6. Align everything in the RFP. Show how your solution integrates the RFP instructions, performance requirements, and evaluation criteria. Use tables and illustrations to match everything they’ve asked for, and then match them to your key strengths. Achieving this will make you look more insightful and responsive to their needs than a competitor who doesn’t.
  7. Understand the difference between selling a commodity and selling a complex service or solution. If a commodity meets the specifications, the provider may not be that important to the customer. However, with complex services and solutions, the customer really needs to trust a vendor in order to accept them. Match your proposal strategies to the nature of what the customer is procuring.
  8. Profile the customer. You may not have met or talked to the customer, but you may be able to make educated guesses based on customers like them, the environment they operate in, their history, or their culture. Those guesses will have better odds of being right than if you avoid trying to write from the customer’s perspective because you’ve never met them. Do your homework better than companies who think they already know the customer. Put a ton of effort into writing from the customer’s perspective, and hope that those who do know the customer will get lazy and just write to the RFP.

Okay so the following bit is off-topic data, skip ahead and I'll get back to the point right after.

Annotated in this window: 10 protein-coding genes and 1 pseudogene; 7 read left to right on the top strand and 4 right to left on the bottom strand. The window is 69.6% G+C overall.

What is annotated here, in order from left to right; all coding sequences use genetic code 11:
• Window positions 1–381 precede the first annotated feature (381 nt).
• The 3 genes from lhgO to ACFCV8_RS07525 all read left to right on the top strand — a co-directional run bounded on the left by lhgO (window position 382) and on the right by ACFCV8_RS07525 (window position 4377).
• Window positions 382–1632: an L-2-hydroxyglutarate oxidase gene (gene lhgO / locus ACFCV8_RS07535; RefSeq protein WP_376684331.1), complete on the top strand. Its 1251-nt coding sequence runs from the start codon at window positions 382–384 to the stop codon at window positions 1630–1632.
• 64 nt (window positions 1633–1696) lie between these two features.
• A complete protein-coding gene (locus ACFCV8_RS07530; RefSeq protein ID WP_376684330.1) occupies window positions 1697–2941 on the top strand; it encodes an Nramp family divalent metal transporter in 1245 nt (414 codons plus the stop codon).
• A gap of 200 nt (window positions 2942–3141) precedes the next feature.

9. Study their stakeholders. If you can’t talk to the customer, talk to their stakeholders. Who do they serve? Who do they partner with? Who do they report to? How are those interactions? What issues do they face? How does this impact the customer’s needs and their decision-making processes? Gain insights. Use them to demonstrate that your proposal reflects a deep understanding of the customer’s environment.
  10. Talk to their exes. The customer may not be willing to talk to you. But what about people who used to work for the customer? Can you find any on LinkedIn or through networking? Can you hire them? Will they participate in your proposal as a consultant? Even if they can’t help you earn trust with the actual customer, can they help you gain the kind of insight into them that will enable your proposal to read like someone who’s not a stranger?